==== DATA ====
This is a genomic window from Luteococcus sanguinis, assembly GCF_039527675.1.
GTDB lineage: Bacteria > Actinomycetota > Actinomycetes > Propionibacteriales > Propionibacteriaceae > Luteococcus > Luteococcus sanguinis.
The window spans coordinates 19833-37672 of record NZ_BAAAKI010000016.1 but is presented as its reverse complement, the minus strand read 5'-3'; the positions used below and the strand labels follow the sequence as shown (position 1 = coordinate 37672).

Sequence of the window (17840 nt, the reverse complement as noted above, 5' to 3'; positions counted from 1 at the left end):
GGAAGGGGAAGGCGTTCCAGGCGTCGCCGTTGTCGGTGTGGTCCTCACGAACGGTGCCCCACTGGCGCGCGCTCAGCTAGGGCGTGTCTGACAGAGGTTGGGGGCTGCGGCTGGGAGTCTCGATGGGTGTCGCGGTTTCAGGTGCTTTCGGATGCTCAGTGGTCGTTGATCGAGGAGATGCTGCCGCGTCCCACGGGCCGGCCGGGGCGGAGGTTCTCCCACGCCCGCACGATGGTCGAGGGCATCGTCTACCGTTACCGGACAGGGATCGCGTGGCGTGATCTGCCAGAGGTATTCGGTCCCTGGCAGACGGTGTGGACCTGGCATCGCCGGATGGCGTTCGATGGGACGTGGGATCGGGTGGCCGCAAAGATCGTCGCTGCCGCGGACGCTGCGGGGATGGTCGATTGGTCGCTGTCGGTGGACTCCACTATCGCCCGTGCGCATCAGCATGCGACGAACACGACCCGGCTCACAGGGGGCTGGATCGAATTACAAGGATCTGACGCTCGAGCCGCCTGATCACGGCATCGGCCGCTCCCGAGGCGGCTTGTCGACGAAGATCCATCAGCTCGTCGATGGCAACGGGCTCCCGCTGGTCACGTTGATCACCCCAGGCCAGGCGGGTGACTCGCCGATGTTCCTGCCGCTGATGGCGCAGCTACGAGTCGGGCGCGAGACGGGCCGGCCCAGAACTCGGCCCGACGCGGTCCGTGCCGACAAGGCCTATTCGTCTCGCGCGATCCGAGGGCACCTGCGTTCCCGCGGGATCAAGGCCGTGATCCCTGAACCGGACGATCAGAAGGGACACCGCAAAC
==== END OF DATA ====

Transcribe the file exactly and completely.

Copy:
This is a genomic window from Luteococcus sanguinis, assembly GCF_039527675.1.
GTDB lineage: Bacteria > Actinomycetota > Actinomycetes > Propionibacteriales > Propionibacteriaceae > Luteococcus > Luteococcus sanguinis.
The window spans coordinates 19833-37672 of record NZ_BAAAKI010000016.1 but is presented as its reverse complement, the minus strand read 5'-3'; the positions used below and the strand labels follow the sequence as shown (position 1 = coordinate 37672).

Sequence of the window (17840 nt, the reverse complement as noted above, 5' to 3'; positions counted from 1 at the left end):
GGAAGGGGAAGGCGTTCCAGGCGTCGCCGTTGTCGGTGTGGTCCTCACGAACGGTGCCCCACTGGCGCGCGCTCAGCTAGGGCGTGTCTGACAGAGGTTGGGGGCTGCGGCTGGGAGTCTCGATGGGTGTCGCGGTTTCAGGTGCTTTCGGATGCTCAGTGGTCGTTGATCGAGGAGATGCTGCCGCGTCCCACGGGCCGGCCGGGGCGGAGGTTCTCCCACGCCCGCACGATGGTCGAGGGCATCGTCTACCGTTACCGGACAGGGATCGCGTGGCGTGATCTGCCAGAGGTATTCGGTCCCTGGCAGACGGTGTGGACCTGGCATCGCCGGATGGCGTTCGATGGGACGTGGGATCGGGTGGCCGCAAAGATCGTCGCTGCCGCGGACGCTGCGGGGATGGTCGATTGGTCGCTGTCGGTGGACTCCACTATCGCCCGTGCGCATCAGCATGCGACGAACACGACCCGGCTCACAGGGGGCTGGATCGAATTACAAGGATCTGACGCTCGAGCCGCCTGATCACGGCATCGGCCGCTCCCGAGGCGGCTTGTCGACGAAGATCCATCAGCTCGTCGATGGCAACGGGCTCCCGCTGGTCACGTTGATCACCCCAGGCCAGGCGGGTGACTCGCCGATGTTCCTGCCGCTGATGGCGCAGCTACGAGTCGGGCGCGAGACGGGCCGGCCCAGAACTCGGCCCGACGCGGTCCGTGCCGACAAGGCCTATTCGTCTCGCGCGATCCGAGGGCACCTGCGTTCCCGCGGGATCAAGGCCGTGATCCCTGAACCGGACGATCAGAAGGGACACCGCAAAC